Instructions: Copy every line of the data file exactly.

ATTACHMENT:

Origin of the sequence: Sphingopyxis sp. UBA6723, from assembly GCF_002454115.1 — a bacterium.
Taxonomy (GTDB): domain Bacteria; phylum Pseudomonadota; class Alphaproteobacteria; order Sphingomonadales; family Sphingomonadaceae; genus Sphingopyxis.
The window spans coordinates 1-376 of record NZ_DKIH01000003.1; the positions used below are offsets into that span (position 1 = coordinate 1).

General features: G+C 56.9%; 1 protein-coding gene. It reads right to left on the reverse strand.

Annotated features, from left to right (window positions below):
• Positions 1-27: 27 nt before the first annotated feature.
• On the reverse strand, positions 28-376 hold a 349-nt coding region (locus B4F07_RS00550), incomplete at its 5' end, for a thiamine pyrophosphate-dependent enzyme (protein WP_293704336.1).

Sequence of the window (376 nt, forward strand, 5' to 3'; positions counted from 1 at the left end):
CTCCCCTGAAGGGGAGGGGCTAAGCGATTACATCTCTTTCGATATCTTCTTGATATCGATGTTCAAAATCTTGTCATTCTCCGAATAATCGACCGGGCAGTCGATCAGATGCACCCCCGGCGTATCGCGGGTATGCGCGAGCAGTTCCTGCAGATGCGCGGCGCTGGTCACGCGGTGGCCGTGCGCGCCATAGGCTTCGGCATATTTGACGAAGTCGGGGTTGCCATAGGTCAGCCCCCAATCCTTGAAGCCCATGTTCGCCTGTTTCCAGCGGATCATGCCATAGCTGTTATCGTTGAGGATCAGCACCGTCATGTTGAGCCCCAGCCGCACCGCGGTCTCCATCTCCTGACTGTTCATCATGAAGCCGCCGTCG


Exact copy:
Origin of the sequence: Sphingopyxis sp. UBA6723, from assembly GCF_002454115.1 — a bacterium.
Taxonomy (GTDB): domain Bacteria; phylum Pseudomonadota; class Alphaproteobacteria; order Sphingomonadales; family Sphingomonadaceae; genus Sphingopyxis.
The window spans coordinates 1-376 of record NZ_DKIH01000003.1; the positions used below are offsets into that span (position 1 = coordinate 1).

General features: G+C 56.9%; 1 protein-coding gene. It reads right to left on the reverse strand.

Annotated features, from left to right (window positions below):
• Positions 1-27: 27 nt before the first annotated feature.
• On the reverse strand, positions 28-376 hold a 349-nt coding region (locus B4F07_RS00550), incomplete at its 5' end, for a thiamine pyrophosphate-dependent enzyme (protein WP_293704336.1).

Sequence of the window (376 nt, forward strand, 5' to 3'; positions counted from 1 at the left end):
CTCCCCTGAAGGGGAGGGGCTAAGCGATTACATCTCTTTCGATATCTTCTTGATATCGATGTTCAAAATCTTGTCATTCTCCGAATAATCGACCGGGCAGTCGATCAGATGCACCCCCGGCGTATCGCGGGTATGCGCGAGCAGTTCCTGCAGATGCGCGGCGCTGGTCACGCGGTGGCCGTGCGCGCCATAGGCTTCGGCATATTTGACGAAGTCGGGGTTGCCATAGGTCAGCCCCCAATCCTTGAAGCCCATGTTCGCCTGTTTCCAGCGGATCATGCCATAGCTGTTATCGTTGAGGATCAGCACCGTCATGTTGAGCCCCAGCCGCACCGCGGTCTCCATCTCCTGACTGTTCATCATGAAGCCGCCGTCG